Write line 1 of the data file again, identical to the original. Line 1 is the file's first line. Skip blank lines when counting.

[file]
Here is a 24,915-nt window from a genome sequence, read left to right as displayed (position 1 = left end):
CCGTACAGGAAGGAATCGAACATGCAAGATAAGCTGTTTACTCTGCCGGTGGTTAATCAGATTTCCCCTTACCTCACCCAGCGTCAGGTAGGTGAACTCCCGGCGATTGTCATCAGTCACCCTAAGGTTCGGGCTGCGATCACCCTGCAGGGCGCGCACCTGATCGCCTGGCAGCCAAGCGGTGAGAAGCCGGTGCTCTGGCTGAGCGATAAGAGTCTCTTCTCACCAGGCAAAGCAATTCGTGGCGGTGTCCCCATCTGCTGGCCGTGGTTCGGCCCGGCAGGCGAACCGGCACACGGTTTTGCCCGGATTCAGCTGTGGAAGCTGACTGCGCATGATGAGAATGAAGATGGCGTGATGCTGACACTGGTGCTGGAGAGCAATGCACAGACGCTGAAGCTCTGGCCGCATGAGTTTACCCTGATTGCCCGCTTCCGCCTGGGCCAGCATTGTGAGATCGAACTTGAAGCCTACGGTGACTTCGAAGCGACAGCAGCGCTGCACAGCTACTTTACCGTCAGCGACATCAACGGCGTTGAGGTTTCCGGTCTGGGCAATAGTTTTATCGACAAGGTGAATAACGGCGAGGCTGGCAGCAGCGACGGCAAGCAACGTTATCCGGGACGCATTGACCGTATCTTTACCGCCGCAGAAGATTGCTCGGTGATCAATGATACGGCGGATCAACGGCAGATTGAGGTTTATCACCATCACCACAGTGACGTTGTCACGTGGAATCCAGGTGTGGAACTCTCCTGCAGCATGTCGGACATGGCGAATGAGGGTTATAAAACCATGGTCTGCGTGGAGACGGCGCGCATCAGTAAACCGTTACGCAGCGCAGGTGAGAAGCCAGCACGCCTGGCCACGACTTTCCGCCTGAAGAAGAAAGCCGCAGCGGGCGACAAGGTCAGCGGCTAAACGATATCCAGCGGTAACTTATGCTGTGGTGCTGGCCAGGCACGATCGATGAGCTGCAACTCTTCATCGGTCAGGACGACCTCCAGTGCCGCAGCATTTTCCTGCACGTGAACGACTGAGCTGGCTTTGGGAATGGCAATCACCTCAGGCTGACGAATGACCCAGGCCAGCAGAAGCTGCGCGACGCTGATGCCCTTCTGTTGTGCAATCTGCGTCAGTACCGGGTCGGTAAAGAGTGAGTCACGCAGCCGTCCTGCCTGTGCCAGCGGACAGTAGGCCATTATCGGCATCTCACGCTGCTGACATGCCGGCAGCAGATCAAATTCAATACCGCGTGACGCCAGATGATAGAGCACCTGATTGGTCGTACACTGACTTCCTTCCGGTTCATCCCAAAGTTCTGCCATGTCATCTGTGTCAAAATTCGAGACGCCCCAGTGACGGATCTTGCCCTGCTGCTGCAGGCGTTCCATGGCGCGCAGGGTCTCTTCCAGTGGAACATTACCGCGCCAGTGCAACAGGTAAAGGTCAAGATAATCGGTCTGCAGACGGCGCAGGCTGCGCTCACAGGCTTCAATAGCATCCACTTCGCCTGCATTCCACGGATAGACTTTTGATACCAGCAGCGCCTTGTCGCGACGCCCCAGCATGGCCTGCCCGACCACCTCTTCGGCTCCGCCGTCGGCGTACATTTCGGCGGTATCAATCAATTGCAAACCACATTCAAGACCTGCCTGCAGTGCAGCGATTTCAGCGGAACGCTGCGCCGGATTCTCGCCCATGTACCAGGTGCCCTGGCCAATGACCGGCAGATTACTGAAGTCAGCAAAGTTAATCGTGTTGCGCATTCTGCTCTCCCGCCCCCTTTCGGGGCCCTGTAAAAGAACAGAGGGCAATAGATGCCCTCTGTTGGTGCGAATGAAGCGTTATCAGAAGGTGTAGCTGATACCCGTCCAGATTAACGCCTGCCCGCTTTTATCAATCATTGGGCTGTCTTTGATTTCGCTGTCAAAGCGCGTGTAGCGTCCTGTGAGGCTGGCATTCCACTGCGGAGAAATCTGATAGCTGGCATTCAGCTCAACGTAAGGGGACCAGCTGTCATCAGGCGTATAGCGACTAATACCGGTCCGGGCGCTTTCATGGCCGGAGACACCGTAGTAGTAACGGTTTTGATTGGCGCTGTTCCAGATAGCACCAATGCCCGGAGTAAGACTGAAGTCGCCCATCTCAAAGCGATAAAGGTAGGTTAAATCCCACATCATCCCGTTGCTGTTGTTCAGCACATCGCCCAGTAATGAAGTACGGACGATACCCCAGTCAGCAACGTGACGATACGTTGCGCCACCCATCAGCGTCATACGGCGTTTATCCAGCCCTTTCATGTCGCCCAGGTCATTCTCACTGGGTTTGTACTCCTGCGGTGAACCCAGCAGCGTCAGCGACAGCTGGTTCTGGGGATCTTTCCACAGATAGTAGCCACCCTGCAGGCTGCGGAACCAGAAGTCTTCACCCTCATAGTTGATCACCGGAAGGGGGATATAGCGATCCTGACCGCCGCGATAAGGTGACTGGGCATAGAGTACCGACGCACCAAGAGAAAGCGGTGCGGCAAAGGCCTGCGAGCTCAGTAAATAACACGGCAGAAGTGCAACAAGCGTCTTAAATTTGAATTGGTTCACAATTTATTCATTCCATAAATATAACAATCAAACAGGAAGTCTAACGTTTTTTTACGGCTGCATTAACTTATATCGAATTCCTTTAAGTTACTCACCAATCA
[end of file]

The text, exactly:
Here is a 24,915-nt window from a genome sequence, read left to right as displayed (position 1 = left end):